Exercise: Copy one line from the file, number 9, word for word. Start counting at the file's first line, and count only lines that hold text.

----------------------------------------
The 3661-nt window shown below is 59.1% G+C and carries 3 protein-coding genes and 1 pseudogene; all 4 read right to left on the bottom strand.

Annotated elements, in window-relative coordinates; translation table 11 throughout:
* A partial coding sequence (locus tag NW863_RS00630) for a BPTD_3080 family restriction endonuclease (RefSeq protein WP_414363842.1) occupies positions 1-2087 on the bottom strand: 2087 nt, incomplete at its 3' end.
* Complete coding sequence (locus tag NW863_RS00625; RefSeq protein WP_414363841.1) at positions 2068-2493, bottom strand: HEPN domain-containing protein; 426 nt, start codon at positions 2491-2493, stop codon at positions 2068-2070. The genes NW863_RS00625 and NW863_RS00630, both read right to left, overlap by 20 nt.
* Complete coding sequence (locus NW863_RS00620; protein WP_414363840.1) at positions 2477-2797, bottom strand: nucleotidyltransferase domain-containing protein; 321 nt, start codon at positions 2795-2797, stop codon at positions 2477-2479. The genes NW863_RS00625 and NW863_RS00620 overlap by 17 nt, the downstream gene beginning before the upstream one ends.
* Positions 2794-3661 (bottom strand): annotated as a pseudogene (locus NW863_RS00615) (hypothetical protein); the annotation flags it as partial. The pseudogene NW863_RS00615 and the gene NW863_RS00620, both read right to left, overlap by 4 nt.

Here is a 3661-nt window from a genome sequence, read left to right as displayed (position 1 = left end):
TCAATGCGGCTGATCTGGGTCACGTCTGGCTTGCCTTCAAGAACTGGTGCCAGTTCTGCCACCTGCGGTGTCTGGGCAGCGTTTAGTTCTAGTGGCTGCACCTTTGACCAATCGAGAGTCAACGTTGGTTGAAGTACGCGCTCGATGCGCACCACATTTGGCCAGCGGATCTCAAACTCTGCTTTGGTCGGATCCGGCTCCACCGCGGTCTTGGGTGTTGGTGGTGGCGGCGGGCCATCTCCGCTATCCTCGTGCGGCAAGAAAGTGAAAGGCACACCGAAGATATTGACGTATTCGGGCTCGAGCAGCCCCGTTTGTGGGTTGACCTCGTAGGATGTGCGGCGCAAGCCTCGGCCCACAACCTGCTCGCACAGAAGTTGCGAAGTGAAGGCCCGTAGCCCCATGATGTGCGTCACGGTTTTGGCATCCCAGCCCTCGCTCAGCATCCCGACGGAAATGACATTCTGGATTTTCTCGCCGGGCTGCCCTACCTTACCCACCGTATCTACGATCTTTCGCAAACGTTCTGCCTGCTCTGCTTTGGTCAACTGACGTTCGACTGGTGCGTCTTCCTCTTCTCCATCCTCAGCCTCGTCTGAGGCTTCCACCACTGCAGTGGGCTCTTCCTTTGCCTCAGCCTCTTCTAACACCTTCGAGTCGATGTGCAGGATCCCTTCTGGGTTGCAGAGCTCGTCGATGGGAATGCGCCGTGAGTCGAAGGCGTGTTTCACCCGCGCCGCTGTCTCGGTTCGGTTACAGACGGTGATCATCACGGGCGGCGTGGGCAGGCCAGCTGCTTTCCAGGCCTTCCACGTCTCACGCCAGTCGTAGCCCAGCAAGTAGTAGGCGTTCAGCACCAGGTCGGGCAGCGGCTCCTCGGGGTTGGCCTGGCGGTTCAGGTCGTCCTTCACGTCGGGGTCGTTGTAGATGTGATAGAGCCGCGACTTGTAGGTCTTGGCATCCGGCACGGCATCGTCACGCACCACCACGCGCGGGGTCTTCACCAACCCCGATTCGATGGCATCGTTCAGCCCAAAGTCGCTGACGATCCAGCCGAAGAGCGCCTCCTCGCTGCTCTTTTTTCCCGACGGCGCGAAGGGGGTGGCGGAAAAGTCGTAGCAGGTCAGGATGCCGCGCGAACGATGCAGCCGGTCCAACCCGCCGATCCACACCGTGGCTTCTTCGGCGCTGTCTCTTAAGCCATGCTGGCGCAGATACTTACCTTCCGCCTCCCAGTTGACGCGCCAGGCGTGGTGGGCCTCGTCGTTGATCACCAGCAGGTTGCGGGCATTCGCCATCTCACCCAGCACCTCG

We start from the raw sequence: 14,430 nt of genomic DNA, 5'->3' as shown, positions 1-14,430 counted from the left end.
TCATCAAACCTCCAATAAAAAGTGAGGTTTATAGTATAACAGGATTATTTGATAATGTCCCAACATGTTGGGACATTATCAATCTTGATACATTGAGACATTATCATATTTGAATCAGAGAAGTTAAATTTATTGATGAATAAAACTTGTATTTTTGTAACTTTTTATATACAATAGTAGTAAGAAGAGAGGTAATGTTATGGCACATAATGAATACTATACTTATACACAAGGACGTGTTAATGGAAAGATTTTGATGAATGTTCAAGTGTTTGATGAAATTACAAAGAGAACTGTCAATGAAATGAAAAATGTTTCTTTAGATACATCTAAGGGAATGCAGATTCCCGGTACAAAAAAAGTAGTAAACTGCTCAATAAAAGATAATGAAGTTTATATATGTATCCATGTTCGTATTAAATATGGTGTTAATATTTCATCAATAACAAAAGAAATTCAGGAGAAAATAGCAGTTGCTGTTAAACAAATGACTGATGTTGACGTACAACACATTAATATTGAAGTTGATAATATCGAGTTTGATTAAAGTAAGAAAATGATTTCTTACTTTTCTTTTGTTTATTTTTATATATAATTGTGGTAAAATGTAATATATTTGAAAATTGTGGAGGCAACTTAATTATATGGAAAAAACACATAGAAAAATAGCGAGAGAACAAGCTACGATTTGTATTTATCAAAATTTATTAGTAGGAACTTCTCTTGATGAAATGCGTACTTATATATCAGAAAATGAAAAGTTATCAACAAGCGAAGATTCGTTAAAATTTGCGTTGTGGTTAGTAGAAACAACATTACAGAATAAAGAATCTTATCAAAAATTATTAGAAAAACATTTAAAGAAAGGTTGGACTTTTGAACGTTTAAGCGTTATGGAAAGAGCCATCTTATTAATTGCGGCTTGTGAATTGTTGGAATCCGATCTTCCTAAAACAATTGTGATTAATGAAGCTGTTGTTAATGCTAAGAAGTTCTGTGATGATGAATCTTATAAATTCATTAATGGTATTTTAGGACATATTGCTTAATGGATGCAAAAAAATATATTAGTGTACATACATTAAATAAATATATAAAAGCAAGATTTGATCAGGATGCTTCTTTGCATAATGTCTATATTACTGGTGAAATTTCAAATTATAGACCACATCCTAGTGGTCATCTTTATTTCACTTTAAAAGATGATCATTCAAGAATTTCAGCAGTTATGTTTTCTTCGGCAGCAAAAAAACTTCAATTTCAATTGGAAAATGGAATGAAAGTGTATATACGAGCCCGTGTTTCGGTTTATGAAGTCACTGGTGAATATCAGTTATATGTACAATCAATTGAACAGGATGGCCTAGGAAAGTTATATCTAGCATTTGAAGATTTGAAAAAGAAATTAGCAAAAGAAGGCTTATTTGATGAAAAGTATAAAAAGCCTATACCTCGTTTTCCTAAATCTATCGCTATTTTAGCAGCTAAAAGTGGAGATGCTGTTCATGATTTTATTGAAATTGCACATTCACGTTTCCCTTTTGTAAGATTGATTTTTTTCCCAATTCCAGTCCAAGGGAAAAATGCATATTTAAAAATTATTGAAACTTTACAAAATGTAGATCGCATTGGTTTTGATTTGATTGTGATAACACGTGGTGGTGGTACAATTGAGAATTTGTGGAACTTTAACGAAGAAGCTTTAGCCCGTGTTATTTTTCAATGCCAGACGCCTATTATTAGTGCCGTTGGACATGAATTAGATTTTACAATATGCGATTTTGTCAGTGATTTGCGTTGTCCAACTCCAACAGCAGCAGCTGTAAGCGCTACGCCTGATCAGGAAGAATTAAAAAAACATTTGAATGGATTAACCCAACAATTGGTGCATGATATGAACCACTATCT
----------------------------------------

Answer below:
We start from the raw sequence: 14,430 nt of genomic DNA, 5'->3' as shown, positions 1-14,430 counted from the left end.